Vanilla Rum Crème Brûlée

An easier way to make crème brûlée in just a few steps plus tips & tricks to get that perfect crust

Vanilla Rum Crème Brûlée | URBAN BAKES

Believe me when I tell you, never in my life did I imagine I would make any French dessert, ever!  I always thought the desserts’ with pretty little French names with its fancy accents and pristine plating was all too elegant for my style.  But don’t get me wrong; I would love to sit in front of a beautifully plated dessert any day.  Problem was, I had paired “elegant” with being difficult and for the longest time I couldn’t see beyond that.

Here’s the thing, it doesn’t have to be difficult.  There’s no fancy plating going on here.  I could have added some berries, thrown in a nice cloth and jazzed it up in other ways but I didn’t.  I wanted the focus or the point I’m trying to convey is that you don’t need all of that.  Crème brûlée is beautiful all on its own.  To us (non-French speaking people), the name says it all despite it literal translation, “burnt cream” but we can ignore that for now because that changes the sound of everything.

One point to remember is, crème brûlée is just a custard.  That’s it.  A custard with a crusty top.  Easy, right?  Say yes, because it is.

Vanilla Rum Crème Brûlée | URBAN BAKES

I bet, if you were to make this for a party or even a small get-together your guests would be blown away!  They’d probably ask how you did it and if you used a kitchen blow torch.  Here’s another point to remember, you don’t need a torch.  The broiler does magic all on its own PLUS it burns the sugar much more evenly than a torch.

Maybe you already knew that.  But did you know, this is a much simpler recipe?  There’s no stove top cooking or straining of liquid going on here (unless you want to).  One bowl, stir everything together, pour into ramekins, bake and you’ve pretty much did most of the work!  Just like that!

Vanilla Rum Crème Brûlée | URBAN BAKES

Now for the last trick on getting that perfectly brûléed top: use dried brown sugar.  Yea-yea, some recipes call for Demerara or Turbinado sugar which will work but honestly, how many of you really have a handful of different types of sugar in your pantry?  Not I.  Brown sugar is far too common that if you don’t have the other two, no problem.  When possible, avoid using granulated white sugar above the baked crème because it’s difficult to see it sprinkled on which may result in overly burned spots.

And that’s it!  Let’s getting our French baking on!  Next stop for me, a dacquoise.  Ha! Who am I kidding?!

Vanilla Rum Crème Brûlée | URBAN BAKES
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Vanilla Rum Crème Brûlée | URBAN BAKES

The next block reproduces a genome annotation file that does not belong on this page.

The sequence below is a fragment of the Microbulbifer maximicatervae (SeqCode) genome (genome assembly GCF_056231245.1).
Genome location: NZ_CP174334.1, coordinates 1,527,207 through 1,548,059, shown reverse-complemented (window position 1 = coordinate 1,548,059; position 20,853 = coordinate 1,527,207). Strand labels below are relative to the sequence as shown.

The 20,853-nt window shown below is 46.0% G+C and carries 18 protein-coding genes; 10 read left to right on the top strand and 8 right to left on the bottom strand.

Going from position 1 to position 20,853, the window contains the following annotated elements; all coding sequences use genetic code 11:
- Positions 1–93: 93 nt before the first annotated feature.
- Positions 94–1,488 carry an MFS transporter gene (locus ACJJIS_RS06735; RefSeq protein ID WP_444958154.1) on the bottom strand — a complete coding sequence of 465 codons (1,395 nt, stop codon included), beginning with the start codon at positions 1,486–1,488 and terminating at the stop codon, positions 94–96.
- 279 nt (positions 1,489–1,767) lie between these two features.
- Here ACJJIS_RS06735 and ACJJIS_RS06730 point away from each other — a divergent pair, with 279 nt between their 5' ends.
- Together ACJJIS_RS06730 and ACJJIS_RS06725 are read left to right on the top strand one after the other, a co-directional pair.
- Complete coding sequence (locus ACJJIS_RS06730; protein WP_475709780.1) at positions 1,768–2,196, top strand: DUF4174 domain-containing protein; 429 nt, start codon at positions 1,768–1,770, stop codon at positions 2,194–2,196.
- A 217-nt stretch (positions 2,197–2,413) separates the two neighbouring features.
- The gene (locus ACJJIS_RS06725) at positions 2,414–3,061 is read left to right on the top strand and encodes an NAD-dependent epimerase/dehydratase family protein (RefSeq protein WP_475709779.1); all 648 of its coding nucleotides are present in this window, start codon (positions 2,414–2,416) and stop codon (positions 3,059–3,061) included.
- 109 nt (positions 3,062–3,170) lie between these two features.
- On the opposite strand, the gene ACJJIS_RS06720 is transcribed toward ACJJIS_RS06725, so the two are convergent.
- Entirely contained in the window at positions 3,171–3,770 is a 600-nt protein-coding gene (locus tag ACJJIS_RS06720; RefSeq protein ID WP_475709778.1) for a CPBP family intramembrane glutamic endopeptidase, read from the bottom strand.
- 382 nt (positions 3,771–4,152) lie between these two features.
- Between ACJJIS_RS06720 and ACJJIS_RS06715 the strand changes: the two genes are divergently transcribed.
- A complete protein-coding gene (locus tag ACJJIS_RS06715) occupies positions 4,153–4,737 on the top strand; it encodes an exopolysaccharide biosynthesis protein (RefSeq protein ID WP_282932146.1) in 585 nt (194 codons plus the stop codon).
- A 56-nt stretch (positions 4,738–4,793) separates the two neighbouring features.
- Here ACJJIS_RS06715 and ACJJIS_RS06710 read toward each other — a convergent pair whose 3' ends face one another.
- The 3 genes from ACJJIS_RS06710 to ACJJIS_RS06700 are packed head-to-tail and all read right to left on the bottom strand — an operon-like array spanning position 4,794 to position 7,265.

Vanilla Rum Crème Brûlée

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An easier way to make crème brûlée in just a few steps plus tips & tricks to get that perfect crust


Units Scale
  • 6 egg yolks
  • 2 cups heavy cream
  • 1/3 cup granulated sugar
  • 1 teaspoon pure vanilla extract
  • 1 teaspoon rum extract
  • boiling water
  • 816 teaspoons brown sugar


  1. Heat oven to 350 degrees F. Position ramekins in a 13 x 9-inch baking pan that is about 2 inches deep.
  2. In a large bowl, lightly beat eggs yolks. Whisk in cream, granulated sugar and extracts until blended. Avoid over mixing to reduce bubbles. Bubbles produces air pocket which will affect the uniform texture of the custard.
  3. Evenly pour cream mixture into ramekins about 1/4-inch from the rim. Gently spoon boiling water into the pan until it reached about 2/3 up the sides of the ramekins. Avoid splattering water into ramekins.
  4. Bake for 20 minutes. Check for doneness. If the center remains slightly giggly but the outer edges are firm, it’s ready. If not, bake for an additional 5-15 minutes dependent on the size of ramekins used.
  5. Carefully remove ramekins from baking pan and set aside to cool on a wire rack to room temperature. Once cooled to the touch, place ramekins back into the dried baking pan, cover with paper towel and the baking pan cover or aluminum foil to seal closed. Refrigerate for 2 hours or up to 3 days.
  6. Remove ramekins and using a new clean, dry paper towel, carefully blot any condensation from the top of the custards. Avoid piercing.
  7. Adjust oven rack to highest position and set broil on Hi. Evenly sprinkle 1-2 teaspoons of dried brown sugar over custards. Broil for 2-3 minutes rotating pan half way through. ENJOY!


Ramekins or any porcelain dish can be used under a broiler. Avoid glass as it cannot withstand the heat from a broiler or torch.

Drying Brown Sugar: once custards are baked, place brown sugar on a baking sheet and place inside the oven. The oven should be off but the remnant heat is enough to “dry out” the brown sugar in about an hour.

Texture is best when served immediately. Keep in mind crust should have a hard sheen finish and is ready when the back of a spoon can produce a hallow sound when tapped lightly.

  • Prep Time: 15 minutes
  • Cook Time: 40 minutes
  • Cuisine: French

Vanilla Rum Crème Brulee recipe was adapted from (p.225) Betty Crocker Cookbook.

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